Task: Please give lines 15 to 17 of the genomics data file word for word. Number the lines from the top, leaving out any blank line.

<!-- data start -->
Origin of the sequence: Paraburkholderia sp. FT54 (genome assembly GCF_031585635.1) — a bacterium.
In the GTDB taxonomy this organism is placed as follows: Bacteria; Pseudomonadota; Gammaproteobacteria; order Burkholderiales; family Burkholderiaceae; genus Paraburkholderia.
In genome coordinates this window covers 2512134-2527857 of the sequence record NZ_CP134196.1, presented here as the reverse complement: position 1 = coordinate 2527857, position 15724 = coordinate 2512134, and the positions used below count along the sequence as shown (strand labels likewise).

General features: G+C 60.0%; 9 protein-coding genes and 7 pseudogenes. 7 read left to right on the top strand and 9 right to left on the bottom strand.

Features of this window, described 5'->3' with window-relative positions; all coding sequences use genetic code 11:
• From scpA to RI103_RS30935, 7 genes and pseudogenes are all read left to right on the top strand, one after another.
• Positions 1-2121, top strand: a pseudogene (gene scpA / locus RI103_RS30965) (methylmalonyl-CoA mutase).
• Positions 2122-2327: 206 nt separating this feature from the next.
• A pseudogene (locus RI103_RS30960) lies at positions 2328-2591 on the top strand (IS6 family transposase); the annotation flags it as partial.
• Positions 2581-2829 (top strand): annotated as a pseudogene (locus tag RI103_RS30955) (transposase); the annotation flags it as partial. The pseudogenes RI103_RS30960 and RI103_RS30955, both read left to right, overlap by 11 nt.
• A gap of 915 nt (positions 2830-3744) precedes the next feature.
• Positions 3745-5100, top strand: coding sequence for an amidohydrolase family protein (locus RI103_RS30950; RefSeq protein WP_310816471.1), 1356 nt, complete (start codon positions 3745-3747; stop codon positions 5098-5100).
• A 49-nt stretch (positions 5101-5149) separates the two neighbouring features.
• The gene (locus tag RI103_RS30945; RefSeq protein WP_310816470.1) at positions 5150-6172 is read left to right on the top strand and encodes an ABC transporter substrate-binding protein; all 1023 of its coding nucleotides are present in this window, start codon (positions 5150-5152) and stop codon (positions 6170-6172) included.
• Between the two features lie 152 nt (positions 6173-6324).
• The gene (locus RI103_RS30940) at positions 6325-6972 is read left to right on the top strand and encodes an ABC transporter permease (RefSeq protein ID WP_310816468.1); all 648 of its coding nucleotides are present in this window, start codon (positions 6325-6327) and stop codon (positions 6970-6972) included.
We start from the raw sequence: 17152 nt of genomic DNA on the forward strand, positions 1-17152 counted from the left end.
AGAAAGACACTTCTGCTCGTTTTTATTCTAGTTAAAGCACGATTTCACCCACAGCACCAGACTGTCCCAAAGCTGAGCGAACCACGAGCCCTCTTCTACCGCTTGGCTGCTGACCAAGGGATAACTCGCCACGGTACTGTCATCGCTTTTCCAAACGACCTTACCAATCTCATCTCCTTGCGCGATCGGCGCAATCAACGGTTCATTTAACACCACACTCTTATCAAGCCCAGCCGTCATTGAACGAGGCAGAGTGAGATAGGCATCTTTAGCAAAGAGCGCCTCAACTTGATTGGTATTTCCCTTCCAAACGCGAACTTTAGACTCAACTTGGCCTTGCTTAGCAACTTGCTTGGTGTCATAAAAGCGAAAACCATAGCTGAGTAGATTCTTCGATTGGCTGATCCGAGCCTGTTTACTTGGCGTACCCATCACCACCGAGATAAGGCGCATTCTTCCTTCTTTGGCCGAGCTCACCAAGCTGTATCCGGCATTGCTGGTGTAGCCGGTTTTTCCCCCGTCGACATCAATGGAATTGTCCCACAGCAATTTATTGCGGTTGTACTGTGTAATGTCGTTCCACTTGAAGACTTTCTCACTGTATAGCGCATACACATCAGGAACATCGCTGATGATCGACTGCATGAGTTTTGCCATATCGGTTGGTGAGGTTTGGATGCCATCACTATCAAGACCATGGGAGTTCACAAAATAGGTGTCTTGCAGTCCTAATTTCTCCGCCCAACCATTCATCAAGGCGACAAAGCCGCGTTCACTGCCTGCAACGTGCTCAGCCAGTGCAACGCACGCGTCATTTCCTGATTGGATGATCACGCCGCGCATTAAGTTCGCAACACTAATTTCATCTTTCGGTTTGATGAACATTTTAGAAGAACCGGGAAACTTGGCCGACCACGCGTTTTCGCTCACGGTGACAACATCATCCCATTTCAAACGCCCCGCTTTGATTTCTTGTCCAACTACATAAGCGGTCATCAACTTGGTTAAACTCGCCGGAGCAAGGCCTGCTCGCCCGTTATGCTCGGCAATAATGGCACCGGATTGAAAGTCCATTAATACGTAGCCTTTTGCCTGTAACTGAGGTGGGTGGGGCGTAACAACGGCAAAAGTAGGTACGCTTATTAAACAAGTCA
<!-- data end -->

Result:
• Between the two features lie 152 nt (positions 6173-6324).
• The gene (locus RI103_RS30940) at positions 6325-6972 is read left to right on the top strand and encodes an ABC transporter permease (RefSeq protein ID WP_310816468.1); all 648 of its coding nucleotides are present in this window, start codon (positions 6325-6327) and stop codon (positions 6970-6972) included.
We start from the raw sequence: 17152 nt of genomic DNA on the forward strand, positions 1-17152 counted from the left end.